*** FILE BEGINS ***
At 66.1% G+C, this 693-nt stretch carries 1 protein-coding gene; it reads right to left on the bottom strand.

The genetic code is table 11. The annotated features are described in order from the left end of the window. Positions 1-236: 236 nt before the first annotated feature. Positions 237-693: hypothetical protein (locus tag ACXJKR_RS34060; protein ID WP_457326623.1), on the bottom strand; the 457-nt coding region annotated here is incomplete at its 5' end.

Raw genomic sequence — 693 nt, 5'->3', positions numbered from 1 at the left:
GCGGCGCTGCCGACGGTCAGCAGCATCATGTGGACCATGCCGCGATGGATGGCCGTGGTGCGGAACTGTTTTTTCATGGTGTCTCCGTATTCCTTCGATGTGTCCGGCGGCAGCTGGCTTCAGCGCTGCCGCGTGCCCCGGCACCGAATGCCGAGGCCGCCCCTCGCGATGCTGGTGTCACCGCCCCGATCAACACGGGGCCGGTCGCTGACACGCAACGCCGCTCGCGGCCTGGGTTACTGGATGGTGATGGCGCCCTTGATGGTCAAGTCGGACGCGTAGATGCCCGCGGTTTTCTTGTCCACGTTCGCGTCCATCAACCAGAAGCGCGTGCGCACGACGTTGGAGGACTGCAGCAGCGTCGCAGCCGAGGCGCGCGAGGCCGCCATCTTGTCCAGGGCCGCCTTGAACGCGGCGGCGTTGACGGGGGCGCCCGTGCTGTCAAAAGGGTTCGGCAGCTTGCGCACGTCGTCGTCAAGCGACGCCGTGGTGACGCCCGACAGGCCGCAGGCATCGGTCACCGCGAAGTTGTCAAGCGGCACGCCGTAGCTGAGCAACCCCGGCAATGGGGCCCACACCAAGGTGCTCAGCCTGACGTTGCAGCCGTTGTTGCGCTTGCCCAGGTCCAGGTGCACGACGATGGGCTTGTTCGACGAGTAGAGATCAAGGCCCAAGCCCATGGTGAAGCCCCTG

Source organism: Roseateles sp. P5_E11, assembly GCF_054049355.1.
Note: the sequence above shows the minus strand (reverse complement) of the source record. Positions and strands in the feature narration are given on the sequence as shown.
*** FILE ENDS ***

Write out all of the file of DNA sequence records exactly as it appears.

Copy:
At 66.1% G+C, this 693-nt stretch carries 1 protein-coding gene; it reads right to left on the bottom strand.

The genetic code is table 11. The annotated features are described in order from the left end of the window. Positions 1-236: 236 nt before the first annotated feature. Positions 237-693: hypothetical protein (locus tag ACXJKR_RS34060; protein ID WP_457326623.1), on the bottom strand; the 457-nt coding region annotated here is incomplete at its 5' end.

Raw genomic sequence — 693 nt, 5'->3', positions numbered from 1 at the left:
GCGGCGCTGCCGACGGTCAGCAGCATCATGTGGACCATGCCGCGATGGATGGCCGTGGTGCGGAACTGTTTTTTCATGGTGTCTCCGTATTCCTTCGATGTGTCCGGCGGCAGCTGGCTTCAGCGCTGCCGCGTGCCCCGGCACCGAATGCCGAGGCCGCCCCTCGCGATGCTGGTGTCACCGCCCCGATCAACACGGGGCCGGTCGCTGACACGCAACGCCGCTCGCGGCCTGGGTTACTGGATGGTGATGGCGCCCTTGATGGTCAAGTCGGACGCGTAGATGCCCGCGGTTTTCTTGTCCACGTTCGCGTCCATCAACCAGAAGCGCGTGCGCACGACGTTGGAGGACTGCAGCAGCGTCGCAGCCGAGGCGCGCGAGGCCGCCATCTTGTCCAGGGCCGCCTTGAACGCGGCGGCGTTGACGGGGGCGCCCGTGCTGTCAAAAGGGTTCGGCAGCTTGCGCACGTCGTCGTCAAGCGACGCCGTGGTGACGCCCGACAGGCCGCAGGCATCGGTCACCGCGAAGTTGTCAAGCGGCACGCCGTAGCTGAGCAACCCCGGCAATGGGGCCCACACCAAGGTGCTCAGCCTGACGTTGCAGCCGTTGTTGCGCTTGCCCAGGTCCAGGTGCACGACGATGGGCTTGTTCGACGAGTAGAGATCAAGGCCCAAGCCCATGGTGAAGCCCCTG

Source organism: Roseateles sp. P5_E11, assembly GCF_054049355.1.
Note: the sequence above shows the minus strand (reverse complement) of the source record. Positions and strands in the feature narration are given on the sequence as shown.